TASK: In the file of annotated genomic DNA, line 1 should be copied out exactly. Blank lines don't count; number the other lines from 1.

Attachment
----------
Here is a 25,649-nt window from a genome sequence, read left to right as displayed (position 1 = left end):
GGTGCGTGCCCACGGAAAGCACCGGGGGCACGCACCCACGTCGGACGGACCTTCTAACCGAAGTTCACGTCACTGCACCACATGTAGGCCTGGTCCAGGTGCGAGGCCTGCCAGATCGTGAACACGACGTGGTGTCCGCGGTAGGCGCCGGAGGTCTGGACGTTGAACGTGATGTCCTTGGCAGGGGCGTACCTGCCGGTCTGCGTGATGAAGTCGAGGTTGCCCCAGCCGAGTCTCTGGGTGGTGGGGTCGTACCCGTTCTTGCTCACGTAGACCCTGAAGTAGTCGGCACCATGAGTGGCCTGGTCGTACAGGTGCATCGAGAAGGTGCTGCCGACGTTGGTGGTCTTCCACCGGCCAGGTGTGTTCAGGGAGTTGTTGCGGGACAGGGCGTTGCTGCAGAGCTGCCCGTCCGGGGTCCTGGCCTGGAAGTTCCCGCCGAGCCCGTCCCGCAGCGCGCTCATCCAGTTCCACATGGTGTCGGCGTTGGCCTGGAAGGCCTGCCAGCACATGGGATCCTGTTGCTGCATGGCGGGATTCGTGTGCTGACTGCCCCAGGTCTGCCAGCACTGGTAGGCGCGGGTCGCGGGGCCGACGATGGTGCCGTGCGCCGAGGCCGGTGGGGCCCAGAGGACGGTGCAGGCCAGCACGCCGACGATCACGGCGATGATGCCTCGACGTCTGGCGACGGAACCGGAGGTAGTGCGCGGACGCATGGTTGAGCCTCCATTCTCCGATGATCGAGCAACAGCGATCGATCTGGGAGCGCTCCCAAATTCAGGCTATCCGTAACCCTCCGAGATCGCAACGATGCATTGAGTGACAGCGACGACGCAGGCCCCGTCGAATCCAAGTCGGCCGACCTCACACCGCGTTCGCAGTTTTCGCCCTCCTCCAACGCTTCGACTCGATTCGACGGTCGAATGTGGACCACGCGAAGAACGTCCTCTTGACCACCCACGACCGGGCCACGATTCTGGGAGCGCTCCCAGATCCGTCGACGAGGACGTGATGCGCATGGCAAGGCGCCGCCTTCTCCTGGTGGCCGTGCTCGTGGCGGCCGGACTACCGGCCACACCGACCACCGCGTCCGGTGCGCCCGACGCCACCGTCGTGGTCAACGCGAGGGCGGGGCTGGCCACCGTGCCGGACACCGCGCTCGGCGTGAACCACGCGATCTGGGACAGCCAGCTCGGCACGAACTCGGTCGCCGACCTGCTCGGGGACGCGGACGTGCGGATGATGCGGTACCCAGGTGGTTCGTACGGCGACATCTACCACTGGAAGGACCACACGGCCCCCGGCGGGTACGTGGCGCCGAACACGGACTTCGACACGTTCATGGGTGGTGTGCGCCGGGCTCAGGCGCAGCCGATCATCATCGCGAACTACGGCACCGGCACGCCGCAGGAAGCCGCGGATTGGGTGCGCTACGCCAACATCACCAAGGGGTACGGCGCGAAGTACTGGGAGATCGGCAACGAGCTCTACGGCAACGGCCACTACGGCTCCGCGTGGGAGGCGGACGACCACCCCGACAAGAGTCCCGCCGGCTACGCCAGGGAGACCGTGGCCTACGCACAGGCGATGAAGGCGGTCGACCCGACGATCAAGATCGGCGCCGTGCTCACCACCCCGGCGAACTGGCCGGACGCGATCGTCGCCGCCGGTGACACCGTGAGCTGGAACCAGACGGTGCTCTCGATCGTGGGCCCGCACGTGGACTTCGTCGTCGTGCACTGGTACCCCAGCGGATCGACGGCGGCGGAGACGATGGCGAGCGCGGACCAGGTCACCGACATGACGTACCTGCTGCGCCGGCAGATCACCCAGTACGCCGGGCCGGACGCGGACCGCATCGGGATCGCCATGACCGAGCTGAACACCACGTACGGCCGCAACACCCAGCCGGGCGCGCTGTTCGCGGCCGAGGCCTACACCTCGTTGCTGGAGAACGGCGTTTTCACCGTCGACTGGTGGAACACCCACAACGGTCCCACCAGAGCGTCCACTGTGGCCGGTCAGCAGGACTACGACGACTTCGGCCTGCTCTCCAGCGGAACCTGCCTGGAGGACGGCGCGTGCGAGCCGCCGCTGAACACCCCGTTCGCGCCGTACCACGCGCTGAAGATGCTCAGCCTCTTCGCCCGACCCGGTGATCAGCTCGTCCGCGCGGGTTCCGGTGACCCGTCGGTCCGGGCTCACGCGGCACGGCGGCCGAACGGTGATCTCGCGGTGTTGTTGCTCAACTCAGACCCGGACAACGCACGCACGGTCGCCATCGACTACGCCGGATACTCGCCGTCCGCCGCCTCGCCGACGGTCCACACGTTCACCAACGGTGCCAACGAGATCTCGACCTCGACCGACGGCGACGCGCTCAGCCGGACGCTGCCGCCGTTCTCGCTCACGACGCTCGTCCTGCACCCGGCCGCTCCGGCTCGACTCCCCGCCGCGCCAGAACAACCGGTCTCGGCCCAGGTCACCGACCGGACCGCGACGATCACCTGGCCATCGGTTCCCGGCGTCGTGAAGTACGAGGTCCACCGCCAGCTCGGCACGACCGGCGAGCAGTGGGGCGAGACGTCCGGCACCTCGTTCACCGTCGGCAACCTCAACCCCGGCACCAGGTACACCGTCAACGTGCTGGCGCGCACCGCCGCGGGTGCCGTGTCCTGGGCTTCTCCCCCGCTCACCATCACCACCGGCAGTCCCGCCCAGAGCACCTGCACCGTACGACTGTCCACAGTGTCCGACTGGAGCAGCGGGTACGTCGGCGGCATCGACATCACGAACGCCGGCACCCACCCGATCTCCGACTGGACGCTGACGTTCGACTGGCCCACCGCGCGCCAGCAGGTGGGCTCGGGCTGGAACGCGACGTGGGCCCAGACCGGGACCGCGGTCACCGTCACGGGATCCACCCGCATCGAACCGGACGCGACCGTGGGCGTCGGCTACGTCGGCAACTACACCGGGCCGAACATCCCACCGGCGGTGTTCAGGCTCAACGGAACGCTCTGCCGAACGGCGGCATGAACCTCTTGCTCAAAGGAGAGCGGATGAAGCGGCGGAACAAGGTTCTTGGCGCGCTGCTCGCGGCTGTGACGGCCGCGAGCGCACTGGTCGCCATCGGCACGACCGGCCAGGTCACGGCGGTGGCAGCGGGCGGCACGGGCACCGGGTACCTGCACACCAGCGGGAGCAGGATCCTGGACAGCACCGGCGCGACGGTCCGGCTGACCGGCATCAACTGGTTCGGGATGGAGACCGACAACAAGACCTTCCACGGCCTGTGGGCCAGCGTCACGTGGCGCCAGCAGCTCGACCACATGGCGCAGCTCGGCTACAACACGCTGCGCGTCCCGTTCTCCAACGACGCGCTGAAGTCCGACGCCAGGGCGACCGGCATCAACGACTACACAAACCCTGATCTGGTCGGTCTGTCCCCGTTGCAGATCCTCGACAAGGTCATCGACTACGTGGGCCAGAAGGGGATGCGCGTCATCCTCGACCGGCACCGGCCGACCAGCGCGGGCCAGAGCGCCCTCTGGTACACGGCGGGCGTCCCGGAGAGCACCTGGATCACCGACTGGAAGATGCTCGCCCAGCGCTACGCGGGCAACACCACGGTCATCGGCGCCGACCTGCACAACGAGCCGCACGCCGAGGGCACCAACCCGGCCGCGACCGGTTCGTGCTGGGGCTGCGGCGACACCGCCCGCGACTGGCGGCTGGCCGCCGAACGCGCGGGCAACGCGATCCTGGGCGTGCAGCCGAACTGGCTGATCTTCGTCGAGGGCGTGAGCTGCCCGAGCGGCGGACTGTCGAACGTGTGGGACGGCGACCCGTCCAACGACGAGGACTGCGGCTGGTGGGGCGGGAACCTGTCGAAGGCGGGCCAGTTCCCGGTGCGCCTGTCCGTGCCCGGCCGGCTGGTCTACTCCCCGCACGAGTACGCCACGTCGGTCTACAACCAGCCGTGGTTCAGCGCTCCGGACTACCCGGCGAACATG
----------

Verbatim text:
Here is a 25,649-nt window from a genome sequence, read left to right as displayed (position 1 = left end):